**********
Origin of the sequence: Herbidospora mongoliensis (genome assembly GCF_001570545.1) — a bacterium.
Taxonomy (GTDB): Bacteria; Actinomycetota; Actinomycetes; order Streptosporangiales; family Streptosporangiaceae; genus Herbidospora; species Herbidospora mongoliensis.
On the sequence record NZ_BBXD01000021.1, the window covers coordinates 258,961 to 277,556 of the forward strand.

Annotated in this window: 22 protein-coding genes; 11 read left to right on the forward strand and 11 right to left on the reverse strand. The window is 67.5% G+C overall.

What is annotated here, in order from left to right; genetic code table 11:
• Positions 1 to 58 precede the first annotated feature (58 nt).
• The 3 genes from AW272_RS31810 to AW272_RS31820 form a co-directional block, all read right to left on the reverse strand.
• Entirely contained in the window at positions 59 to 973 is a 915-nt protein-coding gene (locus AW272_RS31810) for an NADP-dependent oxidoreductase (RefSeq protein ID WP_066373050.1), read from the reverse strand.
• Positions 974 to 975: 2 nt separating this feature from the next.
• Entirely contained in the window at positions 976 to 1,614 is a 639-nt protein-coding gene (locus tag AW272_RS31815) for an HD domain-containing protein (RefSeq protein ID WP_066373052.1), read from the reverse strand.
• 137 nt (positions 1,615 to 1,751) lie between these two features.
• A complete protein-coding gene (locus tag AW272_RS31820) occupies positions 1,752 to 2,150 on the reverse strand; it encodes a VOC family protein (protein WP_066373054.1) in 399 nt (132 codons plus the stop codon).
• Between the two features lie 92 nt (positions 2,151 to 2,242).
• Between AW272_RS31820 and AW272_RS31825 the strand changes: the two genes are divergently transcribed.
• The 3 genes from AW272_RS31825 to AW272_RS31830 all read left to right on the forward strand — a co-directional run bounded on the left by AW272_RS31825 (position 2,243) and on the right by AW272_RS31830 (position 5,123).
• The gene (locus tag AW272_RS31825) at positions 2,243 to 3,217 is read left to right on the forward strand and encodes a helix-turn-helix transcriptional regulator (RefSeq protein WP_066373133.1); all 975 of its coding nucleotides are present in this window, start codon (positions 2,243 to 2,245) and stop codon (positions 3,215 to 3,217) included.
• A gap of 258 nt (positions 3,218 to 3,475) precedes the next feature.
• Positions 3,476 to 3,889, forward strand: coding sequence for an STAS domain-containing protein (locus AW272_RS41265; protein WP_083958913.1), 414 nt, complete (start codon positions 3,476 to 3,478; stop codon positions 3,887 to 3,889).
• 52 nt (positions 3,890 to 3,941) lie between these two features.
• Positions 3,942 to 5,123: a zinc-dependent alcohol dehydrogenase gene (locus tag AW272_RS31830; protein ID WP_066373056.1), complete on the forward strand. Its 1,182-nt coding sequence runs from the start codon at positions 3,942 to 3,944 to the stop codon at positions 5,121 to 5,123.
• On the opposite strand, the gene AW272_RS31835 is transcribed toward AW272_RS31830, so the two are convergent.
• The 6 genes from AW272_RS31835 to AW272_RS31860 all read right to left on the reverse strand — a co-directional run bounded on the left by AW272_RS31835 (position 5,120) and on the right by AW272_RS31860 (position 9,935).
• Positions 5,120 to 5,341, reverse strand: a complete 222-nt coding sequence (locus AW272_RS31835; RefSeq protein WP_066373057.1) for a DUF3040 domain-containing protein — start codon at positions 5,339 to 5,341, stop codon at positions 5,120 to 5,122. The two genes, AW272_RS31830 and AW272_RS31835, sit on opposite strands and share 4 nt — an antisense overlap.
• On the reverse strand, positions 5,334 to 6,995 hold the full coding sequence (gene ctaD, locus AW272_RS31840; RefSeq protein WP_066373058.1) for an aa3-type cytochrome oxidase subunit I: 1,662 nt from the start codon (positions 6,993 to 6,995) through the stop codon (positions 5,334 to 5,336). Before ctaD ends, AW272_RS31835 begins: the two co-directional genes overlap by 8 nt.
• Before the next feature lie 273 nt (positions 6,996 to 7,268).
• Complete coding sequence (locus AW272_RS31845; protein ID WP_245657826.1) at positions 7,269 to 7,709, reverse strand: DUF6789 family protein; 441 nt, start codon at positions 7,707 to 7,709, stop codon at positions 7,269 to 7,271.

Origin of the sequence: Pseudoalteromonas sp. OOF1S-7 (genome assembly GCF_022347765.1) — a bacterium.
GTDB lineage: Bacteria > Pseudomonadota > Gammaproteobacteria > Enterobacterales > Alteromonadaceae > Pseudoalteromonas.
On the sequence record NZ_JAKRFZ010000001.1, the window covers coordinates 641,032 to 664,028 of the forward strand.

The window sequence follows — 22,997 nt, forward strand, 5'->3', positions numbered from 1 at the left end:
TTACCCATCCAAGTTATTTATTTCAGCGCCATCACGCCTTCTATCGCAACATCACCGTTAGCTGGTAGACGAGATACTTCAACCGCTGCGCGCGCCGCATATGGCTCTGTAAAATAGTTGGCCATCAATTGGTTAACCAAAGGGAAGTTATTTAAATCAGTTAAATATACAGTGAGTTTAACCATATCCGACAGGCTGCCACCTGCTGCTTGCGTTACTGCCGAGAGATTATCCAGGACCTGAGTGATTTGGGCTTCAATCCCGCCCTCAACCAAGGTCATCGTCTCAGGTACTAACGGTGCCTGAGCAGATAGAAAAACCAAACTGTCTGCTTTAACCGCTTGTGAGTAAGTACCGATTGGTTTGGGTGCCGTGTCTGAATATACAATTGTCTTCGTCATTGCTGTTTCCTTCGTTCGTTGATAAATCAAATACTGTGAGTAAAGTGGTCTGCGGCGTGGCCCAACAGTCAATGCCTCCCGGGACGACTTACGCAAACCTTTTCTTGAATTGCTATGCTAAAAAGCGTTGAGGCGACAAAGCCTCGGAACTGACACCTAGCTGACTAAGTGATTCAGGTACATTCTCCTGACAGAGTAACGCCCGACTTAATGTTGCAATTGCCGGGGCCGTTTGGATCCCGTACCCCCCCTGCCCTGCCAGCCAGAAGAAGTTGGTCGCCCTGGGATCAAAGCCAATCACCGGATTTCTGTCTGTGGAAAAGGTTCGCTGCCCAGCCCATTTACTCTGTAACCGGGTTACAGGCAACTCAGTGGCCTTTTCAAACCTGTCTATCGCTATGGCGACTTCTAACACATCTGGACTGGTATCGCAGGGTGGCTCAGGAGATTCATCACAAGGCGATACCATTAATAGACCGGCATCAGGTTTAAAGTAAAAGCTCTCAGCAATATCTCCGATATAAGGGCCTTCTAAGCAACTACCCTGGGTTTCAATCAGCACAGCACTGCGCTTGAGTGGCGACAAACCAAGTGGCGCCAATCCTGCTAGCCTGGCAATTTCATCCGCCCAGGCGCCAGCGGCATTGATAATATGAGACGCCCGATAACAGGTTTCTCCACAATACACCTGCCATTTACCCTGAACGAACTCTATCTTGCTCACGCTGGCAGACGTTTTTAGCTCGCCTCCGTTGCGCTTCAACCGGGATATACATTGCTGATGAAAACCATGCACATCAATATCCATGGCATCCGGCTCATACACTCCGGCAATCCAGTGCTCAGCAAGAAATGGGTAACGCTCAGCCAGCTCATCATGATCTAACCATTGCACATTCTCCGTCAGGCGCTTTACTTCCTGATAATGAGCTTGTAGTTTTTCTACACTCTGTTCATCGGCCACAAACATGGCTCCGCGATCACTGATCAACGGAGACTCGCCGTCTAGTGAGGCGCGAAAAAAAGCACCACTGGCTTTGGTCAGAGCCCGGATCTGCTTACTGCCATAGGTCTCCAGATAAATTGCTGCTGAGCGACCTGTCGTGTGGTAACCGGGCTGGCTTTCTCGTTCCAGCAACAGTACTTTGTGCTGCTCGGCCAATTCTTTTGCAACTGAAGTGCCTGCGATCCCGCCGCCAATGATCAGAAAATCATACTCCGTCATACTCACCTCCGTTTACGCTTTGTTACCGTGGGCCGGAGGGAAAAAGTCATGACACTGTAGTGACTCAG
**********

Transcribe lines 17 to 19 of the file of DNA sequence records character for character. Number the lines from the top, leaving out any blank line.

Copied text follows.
• A gap of 258 nt (positions 3,218 to 3,475) precedes the next feature.
• Positions 3,476 to 3,889, forward strand: coding sequence for an STAS domain-containing protein (locus AW272_RS41265; protein WP_083958913.1), 414 nt, complete (start codon positions 3,476 to 3,478; stop codon positions 3,887 to 3,889).
• 52 nt (positions 3,890 to 3,941) lie between these two features.